Sometimes, when my husband and I are sitting in church together, or even when we’re in the living room sitting together with the cats where I’m catching up on writing and he’s playing video games – I look over and really look at him. I mean, really look at him. I’m planning on spending on the rest of my life with him, grow old with him, one day raise kids with him – all that. But what if God has other plans? What if my life, or, I should say our life, is as fleeting and short as the children and couple of the true life story above? When my uncle Jerome was 23, he must have assumed that he was going to live a long life – but no, he was lost in the waters of Costa Rica. When my sister Kayla was two, my amazing parents probably thought that she was going to one day to grow up to be a beautiful young woman who would one day get married and have children. But no, instead she didn’t even reach age three before our good Lord took her to be with Him.

When you see an obituary, you don’t see a long life. You see a brief bio about that person’s life – anywhere from three to five paragraphs long. Life is but a fleeting shadow, and it must be cherished. You might know somebody and think, Oh, she was such a sweet person. But what kind of unique sweetness did that person have? What was it about them that made them sweet? He had the craziest sense of humor. Well, everybody does, really. What was it about this person’s sense of humor that made it special? Are you seeing what I mean? A family sees the meaning and the wonderful relative’s life within an obituary, but a stranger only sees a life. I like the kind of obituaries that are a newspaper’s page long that really depict at least a bigger taste of that person’s life. But still, it’s just a taste. Therefore, what kind of legacy are we trying to leave behind in the now?

Doesn’t it scare you that your life could end out of the blue and we won’t be ready? And it scares me also that, even though I know where I’m gonna go in my eternity, the legacy I leave behind to strangers is unknown. Why should we care, you ask? Because we are loving and living our life right now, the only one God has given us, and people deserve to know how we lived our lives and what made it more unique and special than anyone else’s life.

That’s when it’s important to do two things to make yourself ready just in case it happens tomorrow: plan your funeral; and make yourself right with God.

Planning your funeral may sound morbid, but if you really think about how short life can be, especially since tomorrow is never guaranteed, then doing so is a good plan. What if your family planned something you wouldn’t have wanted? Granted, you’re not around by then, but wouldn’t you want it planned your way instead of a way they think you would’ve wanted? Perhaps you may even be disappointed if you knew what they were planning. In fact, my late uncle Jerome planned his funeral before he went on his mission trip, and his family actually used it for his actual funeral.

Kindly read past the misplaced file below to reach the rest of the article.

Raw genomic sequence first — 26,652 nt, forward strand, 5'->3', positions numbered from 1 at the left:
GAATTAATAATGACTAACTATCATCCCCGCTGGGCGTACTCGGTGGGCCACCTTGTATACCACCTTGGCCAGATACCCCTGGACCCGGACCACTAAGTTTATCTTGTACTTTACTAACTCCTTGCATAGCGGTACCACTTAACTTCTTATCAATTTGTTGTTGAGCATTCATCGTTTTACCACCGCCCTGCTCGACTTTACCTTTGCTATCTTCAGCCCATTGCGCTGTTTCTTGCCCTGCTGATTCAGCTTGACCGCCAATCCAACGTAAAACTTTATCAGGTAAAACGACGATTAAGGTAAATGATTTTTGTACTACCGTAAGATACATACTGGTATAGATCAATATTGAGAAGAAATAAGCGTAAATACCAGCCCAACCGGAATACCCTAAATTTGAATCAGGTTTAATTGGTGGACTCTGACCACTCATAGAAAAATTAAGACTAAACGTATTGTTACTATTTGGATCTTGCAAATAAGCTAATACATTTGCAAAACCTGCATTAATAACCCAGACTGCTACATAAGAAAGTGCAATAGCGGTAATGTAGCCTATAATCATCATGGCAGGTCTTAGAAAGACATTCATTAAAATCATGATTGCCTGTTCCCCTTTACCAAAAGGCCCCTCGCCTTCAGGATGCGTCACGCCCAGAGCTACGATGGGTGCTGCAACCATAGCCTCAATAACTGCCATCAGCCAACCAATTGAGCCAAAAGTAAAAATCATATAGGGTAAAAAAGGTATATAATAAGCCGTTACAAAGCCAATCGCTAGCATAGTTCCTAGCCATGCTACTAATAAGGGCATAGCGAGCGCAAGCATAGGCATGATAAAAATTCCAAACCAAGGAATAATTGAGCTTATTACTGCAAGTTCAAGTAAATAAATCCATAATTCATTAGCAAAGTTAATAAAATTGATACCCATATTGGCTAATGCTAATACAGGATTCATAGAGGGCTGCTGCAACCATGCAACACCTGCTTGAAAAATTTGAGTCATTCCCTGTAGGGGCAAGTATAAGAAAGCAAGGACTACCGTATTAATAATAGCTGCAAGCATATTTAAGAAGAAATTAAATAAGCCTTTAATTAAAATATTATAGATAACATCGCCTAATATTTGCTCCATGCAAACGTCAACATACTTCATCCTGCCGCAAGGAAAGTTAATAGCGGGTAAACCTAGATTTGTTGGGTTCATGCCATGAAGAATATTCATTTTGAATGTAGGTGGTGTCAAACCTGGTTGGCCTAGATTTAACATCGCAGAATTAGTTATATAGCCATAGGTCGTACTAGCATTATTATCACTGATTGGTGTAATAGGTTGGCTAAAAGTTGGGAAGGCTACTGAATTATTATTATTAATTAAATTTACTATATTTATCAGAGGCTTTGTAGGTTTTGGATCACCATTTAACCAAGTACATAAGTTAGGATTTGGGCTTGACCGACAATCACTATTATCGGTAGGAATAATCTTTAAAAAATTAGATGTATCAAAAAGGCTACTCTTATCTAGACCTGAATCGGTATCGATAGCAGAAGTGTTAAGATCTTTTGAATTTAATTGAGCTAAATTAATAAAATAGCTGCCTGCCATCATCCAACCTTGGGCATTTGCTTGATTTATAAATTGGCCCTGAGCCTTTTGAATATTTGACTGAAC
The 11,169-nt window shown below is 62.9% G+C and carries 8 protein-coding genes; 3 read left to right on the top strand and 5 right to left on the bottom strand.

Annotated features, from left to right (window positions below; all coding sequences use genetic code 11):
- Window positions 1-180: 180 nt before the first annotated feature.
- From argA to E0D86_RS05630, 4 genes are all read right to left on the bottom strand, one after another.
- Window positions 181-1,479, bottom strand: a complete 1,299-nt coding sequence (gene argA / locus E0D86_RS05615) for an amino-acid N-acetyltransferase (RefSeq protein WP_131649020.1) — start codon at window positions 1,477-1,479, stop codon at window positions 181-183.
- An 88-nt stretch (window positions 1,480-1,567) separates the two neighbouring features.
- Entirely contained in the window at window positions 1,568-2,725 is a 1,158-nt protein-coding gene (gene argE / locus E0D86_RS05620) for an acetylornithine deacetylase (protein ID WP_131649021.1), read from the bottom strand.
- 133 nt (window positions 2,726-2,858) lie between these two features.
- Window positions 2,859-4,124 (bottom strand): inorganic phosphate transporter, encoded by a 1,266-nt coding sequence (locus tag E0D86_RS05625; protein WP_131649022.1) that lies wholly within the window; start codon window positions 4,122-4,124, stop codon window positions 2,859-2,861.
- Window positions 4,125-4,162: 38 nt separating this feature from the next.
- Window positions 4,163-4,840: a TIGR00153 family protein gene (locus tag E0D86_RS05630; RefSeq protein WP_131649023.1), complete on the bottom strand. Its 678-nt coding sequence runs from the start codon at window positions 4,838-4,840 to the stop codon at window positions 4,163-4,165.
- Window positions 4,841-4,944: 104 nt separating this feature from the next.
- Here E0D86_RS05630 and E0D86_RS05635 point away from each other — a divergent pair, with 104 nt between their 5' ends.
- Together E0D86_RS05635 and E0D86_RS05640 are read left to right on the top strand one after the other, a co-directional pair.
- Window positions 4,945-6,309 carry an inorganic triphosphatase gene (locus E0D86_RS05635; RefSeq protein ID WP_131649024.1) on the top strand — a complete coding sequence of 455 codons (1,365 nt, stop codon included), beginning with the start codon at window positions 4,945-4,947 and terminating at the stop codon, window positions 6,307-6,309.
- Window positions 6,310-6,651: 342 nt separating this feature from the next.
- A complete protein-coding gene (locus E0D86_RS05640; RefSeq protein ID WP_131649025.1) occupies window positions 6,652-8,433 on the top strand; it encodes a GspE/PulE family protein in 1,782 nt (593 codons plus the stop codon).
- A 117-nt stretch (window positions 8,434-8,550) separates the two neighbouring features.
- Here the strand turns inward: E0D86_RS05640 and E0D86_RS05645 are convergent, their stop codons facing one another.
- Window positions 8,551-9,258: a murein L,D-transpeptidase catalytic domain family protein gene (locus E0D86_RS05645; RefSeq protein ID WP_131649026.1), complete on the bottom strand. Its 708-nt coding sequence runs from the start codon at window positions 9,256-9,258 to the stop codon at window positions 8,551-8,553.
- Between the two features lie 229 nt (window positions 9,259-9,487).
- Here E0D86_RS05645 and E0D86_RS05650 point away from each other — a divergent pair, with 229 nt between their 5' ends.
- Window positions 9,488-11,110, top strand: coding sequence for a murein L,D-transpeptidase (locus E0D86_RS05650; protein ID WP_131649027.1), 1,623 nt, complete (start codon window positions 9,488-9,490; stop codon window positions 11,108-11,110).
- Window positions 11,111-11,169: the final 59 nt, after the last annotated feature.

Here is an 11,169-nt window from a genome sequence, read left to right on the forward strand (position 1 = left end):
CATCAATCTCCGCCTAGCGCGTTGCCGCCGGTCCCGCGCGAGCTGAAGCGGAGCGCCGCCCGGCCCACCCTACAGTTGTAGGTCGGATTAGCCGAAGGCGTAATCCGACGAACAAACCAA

Secondly, making your life right with God is most important. Read Acts 2:38. Baptism is essential for salvation. Believe in the Lord Jesus Christ. Confess your sins in true repentance toward God. Confess to the ones surrounding you prior to being baptized that Jesus is the Lord of your life. Immerse yourself in the water, and be cleansed into a new creature, buried into Christ and wash your sins away. This simple rule from the Bible brings you into eternal life. Then, attend church regularly and try your hardest to live a life pleasing to God. Trusting in God after that will bring such peace and joy to your life, in a way the world will never provide.

Finally, make sure that you leave behind a life that your relatives will be talking about for years. Where it won’t be a simple burial of your body and moving on. Leave behind a life that brings happiness and love to others. At my funeral, I want people to come up to the front and talk about good times that were spent with me, and funny things that I’ve done or said. Best of all, it’ll be a celebration of life, because I’m finally with the Lord and my sister Kayla, and that makes the whole life journey all the more worthwhile.

Take care, everyone and I hope you all will at least think of my advice 🙂 You never know, it could change your life for the better. Comment if you have questions 🙂 have a good February!

JMK~